Tauranga households are using nearly twice as much broadband as they were 18 months ago.
Figures from Chorus show the average monthly household data usage in the Tauranga district increased by 90 per cent to 72 gigabytes (GBs) between January last year and this June.
Terry Coles, technical director of internet service provider Enternet Online Limited (EOL), said the increase was mainly due to the uptake of fibre connections and the availability of online media streaming content such as television on demand and Netflix.
"In addition, wireless service providers like EOL are able to offer higher speeds to rural and under-served markets due to the advancement of wireless technology."
Mr Coles said increased demand required increased network investment to provide the additional speed and capacity, but that wasn't necessarily accompanied by an increase in revenue.
The Chorus data showed average internet speeds increased from 15 to 18 megabytes per second (Mbps) over the 18 month period in Tauranga.
Mr Coles said broadband speeds had increased overall at the local level but that didn't always translate to faster internet for users.
Overseas content still arrived at much the same speed as it did two years ago, mainly due to New Zealand's distance from the rest of the world.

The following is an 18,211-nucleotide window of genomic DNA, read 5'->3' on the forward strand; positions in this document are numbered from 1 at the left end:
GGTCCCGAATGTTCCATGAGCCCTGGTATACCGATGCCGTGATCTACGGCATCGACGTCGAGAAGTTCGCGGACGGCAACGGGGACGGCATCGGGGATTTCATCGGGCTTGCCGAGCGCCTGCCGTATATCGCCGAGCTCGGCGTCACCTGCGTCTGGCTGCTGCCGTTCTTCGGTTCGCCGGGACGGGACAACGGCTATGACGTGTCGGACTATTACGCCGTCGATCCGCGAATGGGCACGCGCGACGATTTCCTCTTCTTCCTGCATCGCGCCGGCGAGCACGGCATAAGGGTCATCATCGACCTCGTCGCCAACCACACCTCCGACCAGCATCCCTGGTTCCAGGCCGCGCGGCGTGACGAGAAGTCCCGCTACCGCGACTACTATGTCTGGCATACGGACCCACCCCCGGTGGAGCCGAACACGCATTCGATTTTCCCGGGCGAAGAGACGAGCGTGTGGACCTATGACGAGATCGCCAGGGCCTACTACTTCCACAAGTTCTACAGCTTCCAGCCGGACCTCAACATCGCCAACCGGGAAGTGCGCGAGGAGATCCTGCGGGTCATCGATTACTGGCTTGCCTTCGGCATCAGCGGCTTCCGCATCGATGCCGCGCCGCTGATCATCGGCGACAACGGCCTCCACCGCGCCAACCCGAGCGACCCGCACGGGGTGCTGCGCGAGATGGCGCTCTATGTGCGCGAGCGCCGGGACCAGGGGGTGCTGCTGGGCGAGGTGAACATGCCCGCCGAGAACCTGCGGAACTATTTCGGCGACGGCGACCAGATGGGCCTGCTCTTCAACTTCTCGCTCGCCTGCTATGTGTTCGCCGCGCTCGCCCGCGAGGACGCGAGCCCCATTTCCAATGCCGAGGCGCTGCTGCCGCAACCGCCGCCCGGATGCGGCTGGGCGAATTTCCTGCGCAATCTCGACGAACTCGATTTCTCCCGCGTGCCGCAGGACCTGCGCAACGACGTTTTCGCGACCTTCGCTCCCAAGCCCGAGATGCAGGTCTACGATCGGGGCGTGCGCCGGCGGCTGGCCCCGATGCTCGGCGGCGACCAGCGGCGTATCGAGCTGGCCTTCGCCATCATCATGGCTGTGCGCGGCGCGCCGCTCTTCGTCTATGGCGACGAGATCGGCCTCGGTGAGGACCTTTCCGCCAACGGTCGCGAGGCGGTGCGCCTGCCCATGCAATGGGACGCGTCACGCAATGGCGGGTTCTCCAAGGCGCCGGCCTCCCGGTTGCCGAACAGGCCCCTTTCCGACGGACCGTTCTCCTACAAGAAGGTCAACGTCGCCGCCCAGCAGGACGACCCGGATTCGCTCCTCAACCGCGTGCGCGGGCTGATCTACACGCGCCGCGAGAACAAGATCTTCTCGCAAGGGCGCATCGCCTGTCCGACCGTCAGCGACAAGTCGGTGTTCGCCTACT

Local content could be delivered at fibre speeds because it was connected to local fibre networks, said Mr Coles.
Computer Guru owner Rob Wynyard agreed people were using a lot more internet than they used to as options such as Netflix and television on demand became more accessible.
Internet had become more affordable too, with many unlimited broadband plans on offer.
Electronic devices had more functions now than they did before and children accessed the internet at a younger age.
Mr Wynyard said there was a big demand for fibre optic internet in the area with people having to wait to upgrade their connections.
Mr Wynyard said a lot of people were moving to ultrafast broadband and speeds were good in most places. However, there was some room for improvement rurally.
Chorus head of market insight Rosalie Nelson said more than half of New Zealanders now watched television and films online.
"But this isn't just about watching more and more content online, it's also about the rapid digitisation of our everyday lives."
Broadband sat at the heart of the home and played a pivotal role in how people function in day-to-day lives, she said.
Typically, homes now had several connected devices at any one time and with the surge in data use, people expected and demanded faster and more reliable broadband speeds.
"With faster broadband, you don't have long delays while streaming or downloading high definition TV and video or face frustrating buffering - even when there are multiple connected devices in your home," said Ms Nelson.
Nationally, the average New Zealand home used 102GB of broadband data in June 2016 - more than double the amount used at the start of 2015 (49GB).